Toni Erdmann: The Greatest Love of All, by David Bax


Maren Ade’s Toni Erdmann is a lot like one of its characters, a man called Winfried who sometimes tells people that his name is the same as the movie’s title. It ambles genially, disarming you with an unassuming lack of pretension. Yet, just like Winfried, it’s also larger than life and perversely attracted to anarchy.

Winfried (Peter Simonischek) is a divorced schoolteacher, affably sarcastic like a German Michael Moore and prone to awkward pranks. He answers the door for a delivery man wearing a goofy set of false chompers and implying the package he’s signing for is a bomb that’s about to go off. Later, he shows up at a party with his face painted like a skeleton. Just as we’re settling into his impish rhythms, though, we’re introduced to the film’s real protagonist, Winfried’s daughter, Ines (Sandra Hüller), who rarely sees her father anymore and who works in Bucharest as a corporate consultant whose job is to find the best way for companies to save money by firing their employees. After an abortive reunion, Winfried decides suddenly to spend some time with Ines and shows up in Bucharest unannounced.

Movies, made by artists, have a poor track record when it comes to depictions of the corporate office world, usually resorting to guesswork and clichés. Ade, though, taps into the thrumming worriment of such a place, where every exchange or action must strike the right balance of confidence and subservience in order to escalate you up the invisible leaderboard or else drop you down a notch. Hüller is stellar here, letting us understand how this anxiety is both killing Ines and keeping her alive. All the while, with every interruption, every hand placed on the small of Ines’ back, every insistence that she take the client’s wife shopping while he and the boss discuss business, we are shown how these stresses are compounded for women.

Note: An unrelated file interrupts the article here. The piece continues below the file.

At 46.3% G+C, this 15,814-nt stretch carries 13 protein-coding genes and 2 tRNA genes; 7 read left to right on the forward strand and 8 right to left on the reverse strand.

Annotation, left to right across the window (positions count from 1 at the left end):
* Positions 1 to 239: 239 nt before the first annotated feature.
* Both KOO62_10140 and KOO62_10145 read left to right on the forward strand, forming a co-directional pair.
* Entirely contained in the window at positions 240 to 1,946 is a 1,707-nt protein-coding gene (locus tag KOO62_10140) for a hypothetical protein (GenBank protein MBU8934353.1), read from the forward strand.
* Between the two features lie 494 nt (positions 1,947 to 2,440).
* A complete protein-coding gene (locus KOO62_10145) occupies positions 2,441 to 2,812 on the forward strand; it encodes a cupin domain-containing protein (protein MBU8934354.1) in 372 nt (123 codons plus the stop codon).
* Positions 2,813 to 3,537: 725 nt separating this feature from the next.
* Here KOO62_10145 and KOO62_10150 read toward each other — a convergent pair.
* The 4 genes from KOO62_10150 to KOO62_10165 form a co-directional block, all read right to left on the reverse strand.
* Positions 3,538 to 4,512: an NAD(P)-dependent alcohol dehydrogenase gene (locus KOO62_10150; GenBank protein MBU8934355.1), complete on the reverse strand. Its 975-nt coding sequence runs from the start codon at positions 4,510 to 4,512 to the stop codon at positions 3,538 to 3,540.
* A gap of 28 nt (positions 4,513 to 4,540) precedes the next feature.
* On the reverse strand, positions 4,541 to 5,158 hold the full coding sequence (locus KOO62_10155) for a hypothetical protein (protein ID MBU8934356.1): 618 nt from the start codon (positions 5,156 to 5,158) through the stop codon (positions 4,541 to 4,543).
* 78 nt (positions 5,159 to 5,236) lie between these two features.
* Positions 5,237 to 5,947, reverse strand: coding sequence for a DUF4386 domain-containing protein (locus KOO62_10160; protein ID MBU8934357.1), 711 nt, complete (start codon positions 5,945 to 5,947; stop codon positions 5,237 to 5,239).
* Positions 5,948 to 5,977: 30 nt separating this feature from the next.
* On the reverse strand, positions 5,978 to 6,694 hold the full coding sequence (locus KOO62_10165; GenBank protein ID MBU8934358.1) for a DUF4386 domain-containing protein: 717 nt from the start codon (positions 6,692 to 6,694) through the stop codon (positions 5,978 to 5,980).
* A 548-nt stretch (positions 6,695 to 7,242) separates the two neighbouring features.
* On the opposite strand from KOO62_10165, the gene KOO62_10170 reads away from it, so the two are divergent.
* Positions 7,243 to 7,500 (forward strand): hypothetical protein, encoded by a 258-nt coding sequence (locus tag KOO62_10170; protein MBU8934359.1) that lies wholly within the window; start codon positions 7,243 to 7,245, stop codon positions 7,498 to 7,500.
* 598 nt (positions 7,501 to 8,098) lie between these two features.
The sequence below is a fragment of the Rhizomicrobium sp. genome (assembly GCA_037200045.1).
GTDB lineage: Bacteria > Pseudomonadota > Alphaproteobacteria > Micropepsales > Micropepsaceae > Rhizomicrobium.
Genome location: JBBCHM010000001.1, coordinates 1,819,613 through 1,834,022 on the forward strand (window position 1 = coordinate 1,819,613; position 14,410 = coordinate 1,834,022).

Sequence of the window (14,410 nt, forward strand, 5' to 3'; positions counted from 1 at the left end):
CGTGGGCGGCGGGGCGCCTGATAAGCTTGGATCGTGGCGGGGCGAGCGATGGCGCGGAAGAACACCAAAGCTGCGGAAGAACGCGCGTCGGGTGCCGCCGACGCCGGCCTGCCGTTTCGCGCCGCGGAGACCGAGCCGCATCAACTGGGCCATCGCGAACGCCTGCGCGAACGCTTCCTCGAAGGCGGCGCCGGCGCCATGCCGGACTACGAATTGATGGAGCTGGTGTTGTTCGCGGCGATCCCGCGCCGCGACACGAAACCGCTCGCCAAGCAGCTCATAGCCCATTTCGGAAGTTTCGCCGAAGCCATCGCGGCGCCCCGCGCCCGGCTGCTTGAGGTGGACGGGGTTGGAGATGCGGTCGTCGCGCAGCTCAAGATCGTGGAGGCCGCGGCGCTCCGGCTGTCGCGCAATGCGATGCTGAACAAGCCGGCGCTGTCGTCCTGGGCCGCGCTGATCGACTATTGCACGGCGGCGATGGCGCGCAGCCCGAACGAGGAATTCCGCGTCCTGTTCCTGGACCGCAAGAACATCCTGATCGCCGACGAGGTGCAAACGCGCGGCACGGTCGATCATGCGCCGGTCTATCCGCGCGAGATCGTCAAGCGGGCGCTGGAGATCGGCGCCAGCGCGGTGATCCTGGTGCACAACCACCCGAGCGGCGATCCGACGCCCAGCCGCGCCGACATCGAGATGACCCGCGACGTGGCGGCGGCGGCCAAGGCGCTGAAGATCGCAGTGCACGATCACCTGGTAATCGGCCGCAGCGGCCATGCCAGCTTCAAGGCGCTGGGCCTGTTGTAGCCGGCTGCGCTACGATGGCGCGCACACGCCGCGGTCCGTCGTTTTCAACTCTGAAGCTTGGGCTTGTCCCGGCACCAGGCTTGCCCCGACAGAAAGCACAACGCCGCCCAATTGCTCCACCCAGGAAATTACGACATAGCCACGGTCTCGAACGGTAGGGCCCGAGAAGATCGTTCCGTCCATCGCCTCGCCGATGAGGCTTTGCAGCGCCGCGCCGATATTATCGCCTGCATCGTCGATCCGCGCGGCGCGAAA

Lest you begin to feel too sorry for Ines, though, Ade never lets you forget her unexamined privilege and power. Ade repeatedly places her protagonist above others, on balconies or looking over the railing from the second level of a mall, emphasizing the cold pragmatism with which she regards fellow humans, particularly those whose livelihoods she can terminate on a spreadsheet. Regarding the unrecognizable person his daughter has become, Winfried asks her if she is human.

Ines is, of course, human but Toni Erdmann reveals itself, over its lengthy but worthwhile runtime, to be concerned with no less a question than what that ultimately means. People are animals but what sets us apart from the rest of the planet’s creatures other than a few sets of unwritten rules?

Ade shows us, in increasingly outré chapters, how precariously thin these social contracts are. Winfried, as Toni and with Ines in tow, walks all of our behavioral assumptions about gender, class, family, business and more right out to the cliff’s edge. With this lovable agent of chaos at the helm, Toni Erdmann is like an arthouse version of Jackass (that’s a compliment). But it’s also sad, lovely, affirming, aspirational and one of the year’s best movies.

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